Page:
There’s something endlessly classic about Wellington Bullings. Her name sits upon her persona like a diamond-studded broach — regal and poised, exuding a certain amount of sophistication and class and requiring the same in return. She’s the type of performer who sways and saunters with notes of chestnut and vanilla comprising the full-bodied profile of her decadent voice. Somewhere in her slight frame is an old soul yearning for the effeminacy and empowerment of great female musicians who’d come before her, that years of performing on stages and entertaining audiences alone couldn’t quench. She needed something tangible and intentional. Because I Want To, Wellington Bullings’ long-awaited debut project aims to amend that, creating an atmosphere that feels as timeless as it sounds. It should come as no surprise that Bullings is a perfectionist. The opening of “Crumble,” the first track on Because I Want To creeps in with swelling layers of vocal harmonies that couldn’t be more tantalizing than if it’d come straight off the skillet. Comfortably in a soulful jazz vein akin to the likes of Sade and Maxwell is where Because I Want To takes root. The arrangements are free-flowing but every note is precisely where it needs to be resembling a well-oiled machine of improvisation, and no shortage of time and consideration went into making it so.
‘There’s a lot that you have to study. I think that, in my journey as a singer, I studied jazz for a while,” recalls Bullings. ” The one thing that jazz taught me was how to really listen and how to study the music. As a jazz singer, you’re not just a singer, you’re a part of an ensemble, and treat the voice like you would the piano. You’re not playing in the forefront, you are in the ensemble. I feel like that has helped my musicality as a singer as well and to just understand certain concepts better. I think there are a lot of singers out there, who don’t play an instrument and that’s totally fine, but I think that it makes you a better singer when you’re able to learn this theory and learn all of these tools that are available to you because music is a language and you want to be able to write and read in the language as well as speak the language.”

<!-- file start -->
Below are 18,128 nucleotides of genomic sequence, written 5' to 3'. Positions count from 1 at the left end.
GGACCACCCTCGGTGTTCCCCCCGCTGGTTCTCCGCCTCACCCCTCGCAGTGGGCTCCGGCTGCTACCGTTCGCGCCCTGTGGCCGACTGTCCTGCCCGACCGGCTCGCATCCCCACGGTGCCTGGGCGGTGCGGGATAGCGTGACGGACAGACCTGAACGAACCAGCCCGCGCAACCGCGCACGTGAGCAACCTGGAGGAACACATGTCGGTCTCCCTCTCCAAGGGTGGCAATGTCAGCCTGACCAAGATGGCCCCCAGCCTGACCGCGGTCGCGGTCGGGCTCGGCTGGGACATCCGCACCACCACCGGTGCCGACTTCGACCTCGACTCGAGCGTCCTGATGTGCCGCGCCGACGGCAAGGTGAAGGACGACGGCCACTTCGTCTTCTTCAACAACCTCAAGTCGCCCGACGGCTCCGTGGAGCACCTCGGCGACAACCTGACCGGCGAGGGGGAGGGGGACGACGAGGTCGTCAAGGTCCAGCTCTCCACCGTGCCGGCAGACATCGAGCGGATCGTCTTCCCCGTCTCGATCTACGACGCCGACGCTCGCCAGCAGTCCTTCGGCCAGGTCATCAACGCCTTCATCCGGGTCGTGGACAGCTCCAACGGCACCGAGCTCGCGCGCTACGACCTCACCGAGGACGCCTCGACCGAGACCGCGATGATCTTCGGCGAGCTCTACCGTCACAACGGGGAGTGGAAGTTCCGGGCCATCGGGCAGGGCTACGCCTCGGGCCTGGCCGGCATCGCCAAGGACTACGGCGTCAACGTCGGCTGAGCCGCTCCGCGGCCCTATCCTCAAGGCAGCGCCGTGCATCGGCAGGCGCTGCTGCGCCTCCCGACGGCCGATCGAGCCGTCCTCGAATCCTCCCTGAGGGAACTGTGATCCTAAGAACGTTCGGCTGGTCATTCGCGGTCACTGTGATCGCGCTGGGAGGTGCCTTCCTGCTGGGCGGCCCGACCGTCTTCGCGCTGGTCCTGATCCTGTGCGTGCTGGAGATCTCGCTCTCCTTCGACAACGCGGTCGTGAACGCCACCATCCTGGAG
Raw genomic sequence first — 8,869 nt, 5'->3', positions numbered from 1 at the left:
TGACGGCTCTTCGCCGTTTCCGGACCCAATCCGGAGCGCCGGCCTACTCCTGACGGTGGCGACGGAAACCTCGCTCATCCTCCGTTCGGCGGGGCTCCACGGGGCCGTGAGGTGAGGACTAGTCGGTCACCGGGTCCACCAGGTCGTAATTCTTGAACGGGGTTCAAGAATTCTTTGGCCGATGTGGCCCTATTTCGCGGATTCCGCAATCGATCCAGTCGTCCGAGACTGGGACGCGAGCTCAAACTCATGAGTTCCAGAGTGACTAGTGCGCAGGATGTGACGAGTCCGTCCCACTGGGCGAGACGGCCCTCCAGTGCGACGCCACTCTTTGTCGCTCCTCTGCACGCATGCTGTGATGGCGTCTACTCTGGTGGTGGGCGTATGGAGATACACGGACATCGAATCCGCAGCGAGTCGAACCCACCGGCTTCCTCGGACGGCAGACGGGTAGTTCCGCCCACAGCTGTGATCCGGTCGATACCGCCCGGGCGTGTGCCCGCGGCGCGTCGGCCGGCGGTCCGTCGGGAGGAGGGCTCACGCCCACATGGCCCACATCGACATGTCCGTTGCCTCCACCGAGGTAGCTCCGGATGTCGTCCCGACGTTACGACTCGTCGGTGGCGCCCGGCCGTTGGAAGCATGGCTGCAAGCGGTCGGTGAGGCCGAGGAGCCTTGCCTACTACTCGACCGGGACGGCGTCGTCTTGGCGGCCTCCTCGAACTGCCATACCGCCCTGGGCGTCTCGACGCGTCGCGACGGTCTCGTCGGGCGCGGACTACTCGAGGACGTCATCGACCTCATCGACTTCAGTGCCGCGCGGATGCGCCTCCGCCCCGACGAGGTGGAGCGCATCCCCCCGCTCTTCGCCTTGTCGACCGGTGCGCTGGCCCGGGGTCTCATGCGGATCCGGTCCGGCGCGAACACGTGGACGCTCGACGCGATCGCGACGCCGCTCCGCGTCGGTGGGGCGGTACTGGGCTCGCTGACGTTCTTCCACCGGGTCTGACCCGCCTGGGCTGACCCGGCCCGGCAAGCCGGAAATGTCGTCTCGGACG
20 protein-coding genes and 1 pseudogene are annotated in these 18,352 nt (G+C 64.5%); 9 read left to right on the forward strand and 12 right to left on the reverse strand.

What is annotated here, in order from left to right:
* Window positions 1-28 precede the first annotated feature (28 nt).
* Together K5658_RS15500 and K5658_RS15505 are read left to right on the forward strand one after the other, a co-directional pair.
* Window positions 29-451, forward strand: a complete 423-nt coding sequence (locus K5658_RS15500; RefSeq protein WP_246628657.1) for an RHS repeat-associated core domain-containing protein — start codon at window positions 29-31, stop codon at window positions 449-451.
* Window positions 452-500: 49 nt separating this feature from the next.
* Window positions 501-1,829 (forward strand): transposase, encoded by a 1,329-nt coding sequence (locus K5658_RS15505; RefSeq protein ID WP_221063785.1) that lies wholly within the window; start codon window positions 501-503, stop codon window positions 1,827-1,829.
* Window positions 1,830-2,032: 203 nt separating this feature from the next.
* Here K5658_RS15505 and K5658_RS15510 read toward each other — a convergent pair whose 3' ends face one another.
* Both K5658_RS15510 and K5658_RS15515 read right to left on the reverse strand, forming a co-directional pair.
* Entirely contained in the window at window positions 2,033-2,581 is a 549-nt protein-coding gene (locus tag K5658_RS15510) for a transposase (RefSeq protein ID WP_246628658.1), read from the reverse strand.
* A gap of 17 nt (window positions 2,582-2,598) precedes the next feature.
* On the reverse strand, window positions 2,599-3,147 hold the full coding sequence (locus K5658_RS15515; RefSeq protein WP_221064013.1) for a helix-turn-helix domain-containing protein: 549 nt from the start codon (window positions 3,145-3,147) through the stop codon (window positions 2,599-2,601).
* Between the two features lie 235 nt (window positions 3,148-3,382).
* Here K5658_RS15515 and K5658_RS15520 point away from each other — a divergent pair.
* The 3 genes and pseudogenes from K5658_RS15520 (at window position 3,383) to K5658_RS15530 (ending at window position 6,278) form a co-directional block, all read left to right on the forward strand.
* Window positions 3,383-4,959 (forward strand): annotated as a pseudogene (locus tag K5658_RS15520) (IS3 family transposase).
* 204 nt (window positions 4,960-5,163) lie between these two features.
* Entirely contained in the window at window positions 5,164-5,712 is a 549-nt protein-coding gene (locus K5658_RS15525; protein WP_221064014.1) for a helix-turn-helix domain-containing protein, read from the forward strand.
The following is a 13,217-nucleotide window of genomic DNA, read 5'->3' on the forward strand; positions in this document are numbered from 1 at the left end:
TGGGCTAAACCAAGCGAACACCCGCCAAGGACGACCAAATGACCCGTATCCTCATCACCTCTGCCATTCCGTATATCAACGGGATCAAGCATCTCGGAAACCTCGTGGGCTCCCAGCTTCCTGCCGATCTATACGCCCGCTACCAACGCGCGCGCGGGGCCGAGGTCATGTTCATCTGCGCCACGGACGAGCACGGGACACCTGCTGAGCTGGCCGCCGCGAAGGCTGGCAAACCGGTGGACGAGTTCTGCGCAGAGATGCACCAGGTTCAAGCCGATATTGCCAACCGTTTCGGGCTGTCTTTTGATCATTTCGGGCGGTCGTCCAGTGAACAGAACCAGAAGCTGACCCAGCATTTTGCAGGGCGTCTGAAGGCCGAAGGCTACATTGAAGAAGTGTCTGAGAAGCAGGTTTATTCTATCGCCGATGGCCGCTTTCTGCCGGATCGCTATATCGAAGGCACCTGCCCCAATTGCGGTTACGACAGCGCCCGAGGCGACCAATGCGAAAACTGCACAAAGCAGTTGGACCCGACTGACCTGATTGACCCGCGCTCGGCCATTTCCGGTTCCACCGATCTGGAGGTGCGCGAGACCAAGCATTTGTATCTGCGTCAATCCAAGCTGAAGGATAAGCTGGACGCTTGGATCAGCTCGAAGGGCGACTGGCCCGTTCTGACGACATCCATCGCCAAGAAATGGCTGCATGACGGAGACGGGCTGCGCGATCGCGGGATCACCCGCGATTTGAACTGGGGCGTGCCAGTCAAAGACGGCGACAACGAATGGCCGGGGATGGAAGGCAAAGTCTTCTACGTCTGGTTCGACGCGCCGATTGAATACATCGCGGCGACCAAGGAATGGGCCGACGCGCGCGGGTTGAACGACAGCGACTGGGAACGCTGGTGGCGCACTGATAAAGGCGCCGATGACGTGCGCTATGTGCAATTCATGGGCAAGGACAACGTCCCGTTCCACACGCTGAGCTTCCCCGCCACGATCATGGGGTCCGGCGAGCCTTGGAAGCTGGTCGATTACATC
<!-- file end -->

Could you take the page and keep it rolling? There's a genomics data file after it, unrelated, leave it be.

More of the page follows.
The language that Wellignton employs comes through loud and clear on Because I Want To. Her voice caresses the waves of instrumentation — never overpowering but complimenting them in a way that they’d feel incomplete without her. Standouts like “Kiss Me (Before the Rain Does)” careen within a delicate framework where guitars, vocals and keyboards rise and fall across its anchored drum patterns — a sunshower as opposed to a torrential downpour. Likewise, the wonderous title track celebrates prerogative against its ’90s smooth jazz pop-inspired backdrop. Outside of the sonics of the projects, however, is the sense of empowerment that Wellington threads throughout Because I Want To that speaks louder than the music itself.
Because I Want To can be likened to what the classic Des’ree song “You Gotta Be” stood for in the ’90s. The sentiments of poise in the face of heartache, in judgment from others and living on one’s own terms is nothing short of inspirational, especially for other women. On the title track, she talks about embracing her body for what it is, “Better Without You” rejoices in self-reliance as a state of being rather than a condition of romantic circumstances, and on “The Meaning” she implores the meaning of seeing oneself clearly. Because I Want To as an album isn’t simply classic in its design, but in its sensibilities as well.
“I feel like I’ve always advocated for women and I think as a woman, it’s hard not to because it’s so much a part of you. I am speaking from that place as a woman and as a woman of color, so how can I not? It’s always been a very important part of my life to feel like my music is empowering people and that’s what I want, not just women, but all people. I think especially women and especially women of color because, we’ve been through a lot and there’s so much about our stories and our voices that have been stifled for so long, and it’s very important to me that women have that voice and we’re able to speak out freely and openly and share our experiences and that’s what this album has been for me. I feel like I’m discovering my own power as a woman, and that’s something that is new in terms of what I’ve discovered just about myself.”
Because I Want To is a testament to the empowerment and purpose that Wellington Bullings’ music embodies, and there’s nothing more timeless than that.
Check out Because I Want To below: